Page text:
Disconnect the negative battery cable.
Partially drain the cooling system into a suitable container, to a level below the thermostat.
It is usually possible to leave the radiator hose attached and simply remove the thermostat housing (also called a water outlet) and flex the radiator hose enough to service the thermostat. It is good practice, however, to remove the radiator hose so the thermostat housing can be given a thorough cleaning. Debris on the thermostat housing sealing surface can cause leaks.
Some applications may have electrical connections to sensors which mount in the thermostat housing. Use care when detaching these connectors.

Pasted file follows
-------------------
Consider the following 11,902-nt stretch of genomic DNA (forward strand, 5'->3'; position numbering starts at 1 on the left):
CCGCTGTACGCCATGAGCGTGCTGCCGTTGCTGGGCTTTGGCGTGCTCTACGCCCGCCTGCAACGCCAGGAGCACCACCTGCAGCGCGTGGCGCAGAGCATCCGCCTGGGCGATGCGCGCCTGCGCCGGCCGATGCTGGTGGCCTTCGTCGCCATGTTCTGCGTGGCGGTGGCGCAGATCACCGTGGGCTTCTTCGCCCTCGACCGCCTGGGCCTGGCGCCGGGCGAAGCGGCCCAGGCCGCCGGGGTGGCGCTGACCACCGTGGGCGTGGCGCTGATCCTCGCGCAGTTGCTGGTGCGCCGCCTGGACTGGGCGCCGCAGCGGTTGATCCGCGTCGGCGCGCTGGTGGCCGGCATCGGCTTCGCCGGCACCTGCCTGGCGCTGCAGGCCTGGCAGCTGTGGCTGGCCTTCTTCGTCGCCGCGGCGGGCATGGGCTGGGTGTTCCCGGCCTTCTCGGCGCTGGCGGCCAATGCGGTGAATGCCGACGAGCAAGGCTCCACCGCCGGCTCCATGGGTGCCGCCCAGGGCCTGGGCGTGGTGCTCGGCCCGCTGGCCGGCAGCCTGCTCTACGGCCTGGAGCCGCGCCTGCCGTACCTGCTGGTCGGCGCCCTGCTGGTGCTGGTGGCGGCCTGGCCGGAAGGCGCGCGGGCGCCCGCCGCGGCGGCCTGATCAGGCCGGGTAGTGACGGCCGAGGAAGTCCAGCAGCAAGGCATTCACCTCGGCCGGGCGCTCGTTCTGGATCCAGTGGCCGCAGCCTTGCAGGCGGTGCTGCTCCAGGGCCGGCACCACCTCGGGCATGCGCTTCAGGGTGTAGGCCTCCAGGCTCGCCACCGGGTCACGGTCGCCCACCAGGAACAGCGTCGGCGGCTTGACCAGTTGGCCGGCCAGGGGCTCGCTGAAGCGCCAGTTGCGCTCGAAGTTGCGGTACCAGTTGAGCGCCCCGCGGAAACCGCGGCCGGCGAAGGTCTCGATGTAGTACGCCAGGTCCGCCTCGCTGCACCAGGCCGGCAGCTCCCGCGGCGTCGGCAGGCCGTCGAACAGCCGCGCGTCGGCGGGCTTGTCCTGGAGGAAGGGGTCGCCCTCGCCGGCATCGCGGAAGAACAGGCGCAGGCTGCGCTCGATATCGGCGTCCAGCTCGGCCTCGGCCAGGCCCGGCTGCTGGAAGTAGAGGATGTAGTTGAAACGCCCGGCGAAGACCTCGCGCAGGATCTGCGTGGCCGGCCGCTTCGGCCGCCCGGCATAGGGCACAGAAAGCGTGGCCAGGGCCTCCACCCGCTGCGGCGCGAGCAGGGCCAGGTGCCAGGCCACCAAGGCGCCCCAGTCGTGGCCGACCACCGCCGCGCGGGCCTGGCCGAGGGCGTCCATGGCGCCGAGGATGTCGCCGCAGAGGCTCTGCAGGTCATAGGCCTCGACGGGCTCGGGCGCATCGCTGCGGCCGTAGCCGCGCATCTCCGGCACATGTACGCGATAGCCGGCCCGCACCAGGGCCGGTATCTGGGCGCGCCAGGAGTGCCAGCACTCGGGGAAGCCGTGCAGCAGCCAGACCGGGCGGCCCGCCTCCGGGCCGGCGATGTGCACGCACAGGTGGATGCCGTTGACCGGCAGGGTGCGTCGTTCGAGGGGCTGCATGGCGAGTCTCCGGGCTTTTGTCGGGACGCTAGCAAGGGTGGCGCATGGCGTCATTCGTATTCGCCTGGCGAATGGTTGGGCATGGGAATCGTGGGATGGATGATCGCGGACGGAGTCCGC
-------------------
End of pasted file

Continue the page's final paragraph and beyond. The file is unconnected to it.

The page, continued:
Unfasten the thermostat housing bolts and remove the housing.
Remove the thermostat by simply pulling out. Discard the gasket.
Clean all parts well. Make sure the sealing surfaces on both the thermostat housing gasket flange and the intake manifold are clean and free of corrosion damage. It is good practice to run a thread cutting tap or a clean bolt into the threaded holes in the manifold to clean out old sealer and dirt. The threads should be clean so the thermostat cover clamps the gasket evenly at assembly.
Position the thermostat in the intake manifold. Make sure it is seated.
Position a new gasket over the thermostat. If no gasket is used, apply a 0.125 in. (3mm) bead of RTV sealer to the thermostat housing and install the housing. Lightly lubricate the bolts with clean engine oil. Torque to 18-20 ft. Lbs. (23-27 Nm).
If removed, attach the radiator hose to the thermostat housing.
Refill the engine with the proper mix of DEX-COOL and water. Connect the negative battery cable, start the engine and check for leaks.
Monday, January 26th, 2009 AT 7:33 PM